CHARACTERS.

The characters were infuriating, and I hated Dracula for a long time precisely because of this. It wasn’t until we began to start analysing Dracula that I read an essay arguing this was intentional: Dracula is supposed to be “anti-realistic”, the essay suggested, because this adds to the horror. The reader can see the characters are being stupid and making bad choices but are powerless to stop them. With this reflection, I can understand why the characters seem incapable of stopping their ‘vulnerable women’ from becoming vampires – Dracula is the kind of text you have to unpick to like because on a surface level, everyone is useless and none of it is believable.

PLOT.

I found it difficult to force my way from Dracula the first time around. The plot takes a long time for anything to really happen – despite this, it is still a book you need to reread to get the best experience as a lot of the newspaper clippings and diary entries don’t make sense in the larger picture until you know what is happening. It also features a giant amount of unreliability from all the characters, and characters with several name changes, so the first reading can be confusing.

THEMES & ANALYSIS.

For me, Dracula becomes interesting when we look at it from a psychoanalytical perspective. What this means is looking at how unconscious desires are explored through the medium of books: in this case, unconscious desires around hunger – both literal (eating) and metaphorical (sexual desires).

It is also super interesting to look at the various things vampirism has been used as a metaphor for across the film adaptations, ranging from discussing femininity and the unconventional ‘New Women’ of the time who were demonised and dehumanised, to discussing invaders from a foreign land (especially as immigration is still such a hot topic), to comparing vampirism to AIDS. As I talked about in my essay on Dracula, the metaphor of an actual supernatural threat for any group of people is problematic to say the least, but it reflects how society demonises specific identities – the LGBT community, women and immigrants to name just a few.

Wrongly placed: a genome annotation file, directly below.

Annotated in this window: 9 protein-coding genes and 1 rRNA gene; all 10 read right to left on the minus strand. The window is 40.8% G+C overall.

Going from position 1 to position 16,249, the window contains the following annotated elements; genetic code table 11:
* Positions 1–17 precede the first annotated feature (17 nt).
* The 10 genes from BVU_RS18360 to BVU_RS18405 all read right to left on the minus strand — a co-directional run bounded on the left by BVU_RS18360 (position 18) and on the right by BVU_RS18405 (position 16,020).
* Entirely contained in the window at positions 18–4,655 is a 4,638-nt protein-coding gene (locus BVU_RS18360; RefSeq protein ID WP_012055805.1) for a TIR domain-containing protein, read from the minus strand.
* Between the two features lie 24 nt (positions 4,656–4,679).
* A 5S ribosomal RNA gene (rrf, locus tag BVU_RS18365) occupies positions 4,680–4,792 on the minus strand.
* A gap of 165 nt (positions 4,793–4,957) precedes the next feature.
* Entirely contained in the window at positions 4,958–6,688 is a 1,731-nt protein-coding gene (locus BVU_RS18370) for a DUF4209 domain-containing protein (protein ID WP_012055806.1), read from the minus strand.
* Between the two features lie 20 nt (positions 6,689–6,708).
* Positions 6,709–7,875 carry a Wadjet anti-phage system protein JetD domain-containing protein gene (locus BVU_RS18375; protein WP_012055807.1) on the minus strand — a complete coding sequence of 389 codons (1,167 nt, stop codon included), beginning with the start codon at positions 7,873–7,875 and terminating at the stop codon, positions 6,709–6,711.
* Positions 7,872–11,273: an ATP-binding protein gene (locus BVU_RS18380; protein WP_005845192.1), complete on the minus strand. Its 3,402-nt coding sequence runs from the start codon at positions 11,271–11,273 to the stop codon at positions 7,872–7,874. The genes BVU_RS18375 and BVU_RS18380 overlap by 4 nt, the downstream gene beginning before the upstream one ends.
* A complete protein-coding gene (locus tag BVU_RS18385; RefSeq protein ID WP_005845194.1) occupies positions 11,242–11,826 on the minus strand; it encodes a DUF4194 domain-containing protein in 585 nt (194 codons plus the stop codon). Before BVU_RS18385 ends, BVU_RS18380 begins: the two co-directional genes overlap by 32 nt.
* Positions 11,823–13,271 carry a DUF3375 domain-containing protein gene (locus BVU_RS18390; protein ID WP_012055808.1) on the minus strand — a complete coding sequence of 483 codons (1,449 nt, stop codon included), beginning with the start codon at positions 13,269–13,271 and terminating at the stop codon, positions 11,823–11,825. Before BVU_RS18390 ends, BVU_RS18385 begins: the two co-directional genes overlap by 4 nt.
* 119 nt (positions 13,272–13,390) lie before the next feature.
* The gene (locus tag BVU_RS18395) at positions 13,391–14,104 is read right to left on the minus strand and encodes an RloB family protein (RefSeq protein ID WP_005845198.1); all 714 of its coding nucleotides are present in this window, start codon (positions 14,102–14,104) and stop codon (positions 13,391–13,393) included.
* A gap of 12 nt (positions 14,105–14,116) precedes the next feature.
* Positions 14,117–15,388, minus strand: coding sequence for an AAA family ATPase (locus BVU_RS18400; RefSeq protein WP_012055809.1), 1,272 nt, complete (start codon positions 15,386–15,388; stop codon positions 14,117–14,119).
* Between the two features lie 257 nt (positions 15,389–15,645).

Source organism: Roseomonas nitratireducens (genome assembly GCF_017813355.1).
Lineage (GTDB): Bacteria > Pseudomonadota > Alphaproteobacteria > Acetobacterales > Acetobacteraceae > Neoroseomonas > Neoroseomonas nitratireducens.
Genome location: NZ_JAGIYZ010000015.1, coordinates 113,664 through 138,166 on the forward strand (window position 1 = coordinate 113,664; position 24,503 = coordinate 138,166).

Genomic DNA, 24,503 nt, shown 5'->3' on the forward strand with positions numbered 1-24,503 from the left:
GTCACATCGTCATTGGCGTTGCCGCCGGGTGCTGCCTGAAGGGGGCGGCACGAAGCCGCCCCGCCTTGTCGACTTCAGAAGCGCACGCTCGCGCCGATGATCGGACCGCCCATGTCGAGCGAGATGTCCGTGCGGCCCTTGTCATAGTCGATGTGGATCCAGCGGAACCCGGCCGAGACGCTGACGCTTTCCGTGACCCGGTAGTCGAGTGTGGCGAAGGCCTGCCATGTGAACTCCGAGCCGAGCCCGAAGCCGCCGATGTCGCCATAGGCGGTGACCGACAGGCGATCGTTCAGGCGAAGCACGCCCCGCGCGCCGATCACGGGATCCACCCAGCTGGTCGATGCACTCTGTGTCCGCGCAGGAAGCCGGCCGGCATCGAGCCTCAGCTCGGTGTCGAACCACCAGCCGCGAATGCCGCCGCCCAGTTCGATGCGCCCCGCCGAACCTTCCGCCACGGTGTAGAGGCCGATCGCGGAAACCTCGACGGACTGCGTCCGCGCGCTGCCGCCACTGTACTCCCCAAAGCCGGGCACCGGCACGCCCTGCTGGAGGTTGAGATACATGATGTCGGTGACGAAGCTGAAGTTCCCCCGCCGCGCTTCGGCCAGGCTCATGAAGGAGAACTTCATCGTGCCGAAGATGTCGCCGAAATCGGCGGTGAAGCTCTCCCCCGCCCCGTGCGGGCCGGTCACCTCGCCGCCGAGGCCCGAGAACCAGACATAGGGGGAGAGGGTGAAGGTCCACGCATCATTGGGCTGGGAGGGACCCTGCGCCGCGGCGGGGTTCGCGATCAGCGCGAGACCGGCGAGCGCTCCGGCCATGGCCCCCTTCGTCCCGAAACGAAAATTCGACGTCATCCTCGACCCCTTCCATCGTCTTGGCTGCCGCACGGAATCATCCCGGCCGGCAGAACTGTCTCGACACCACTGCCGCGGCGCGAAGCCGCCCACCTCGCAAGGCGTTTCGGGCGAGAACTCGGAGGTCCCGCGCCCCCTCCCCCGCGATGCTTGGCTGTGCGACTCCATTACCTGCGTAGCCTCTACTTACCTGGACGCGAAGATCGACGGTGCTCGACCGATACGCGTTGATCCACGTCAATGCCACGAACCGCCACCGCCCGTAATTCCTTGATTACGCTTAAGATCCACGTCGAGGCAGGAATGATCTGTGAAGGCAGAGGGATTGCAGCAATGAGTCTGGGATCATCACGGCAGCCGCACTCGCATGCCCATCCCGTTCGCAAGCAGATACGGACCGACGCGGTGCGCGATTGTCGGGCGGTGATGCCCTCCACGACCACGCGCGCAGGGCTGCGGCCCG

OVERALL.

I’m giving Dracula a rating of 2.5* – this isn’t to say I didn’t like it or I won’t talk about it, but had I read it on my own I wouldn’t have thought much of it at all. I think Dracula is definitely a product of its time, but the main reason I’m marking it down so harshly was due to the ending; after pages and pages discussing morals and ethics about vampires and what it means to be human, nothing… particularly happens… the great evil is supposedly defeated but we never really get told anything for definite. So, in conclusion: Dracula is interesting, may even fun, to analyse – but not great to read.

Have you read Dracula – what did you think? Are there any books you’ve found interesting to analyse but don’t personally like? Let me know in the comments!


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I feel like I’ve been reading Lord of Shadows for months, but I’ve finally finished it and I’m ready to talk about it! Here is my spoiler free review.

REVIEW: LORD OF SHADOWS

LORD OF SHADOWS – CASSANDRA CLARE

Goodreads | Amazon ]

TITLE/COVER.

I think I prefer the cover of Lady Midnight, but the Lord of Shadows cover is interesting because it breaks away from other covers. I had to check who ‘Lord of Shadows’ referred to, but it makes sense its the Unseelie King as he is a huge part of the book.

CHARACTERS.

In this book I began to really love the characters of The Dark Artifices. The Shadowhunter Chronicles has built a world with multiple LGBT couples, characters from a range of socioeconomic backgrounds, different nationalities and ethnicities, as well as including a character with autism who is still a fully fleshed out character. I can’t praise Clare enough for her inclusion of a wide spectrum of different people – and it never feels like people are included just to fill a quota. It feels like each character is a natural part of the world.

I’m super happy with and excited about the larger role Alec and Magnus had in Lord of Shadows and I feel like Clare is getting a lot better at drawing upon previous characters and integrating them into the plot without detracting from the characterisation of the protagonist characters and their families.

PLOT.

I had an element of the plot spoiled for me (during a drunken afternoon, thankfully my brain scrambled most of the information) but I didn’t know when it was going to occur so it kept me on edge, especially in the later half of the book. While I felt that Lady Midnight was difficult to get into, I sped through Lord of Shadows much faster now that the characters are established in my mind.

The ending was absolutely soul destroying, not only for the protagonists of this series but also for the protagonists in previous series – that’s as much as I can say without venturing into spoiler territory.

OVERALL.

I really enjoyed Lord of Shadows and, unsurprisingly for a Shadowhunter Chronicles book, I’ve decided to give it a 5* rating.

What have you been reading recently? Let me know in the comments!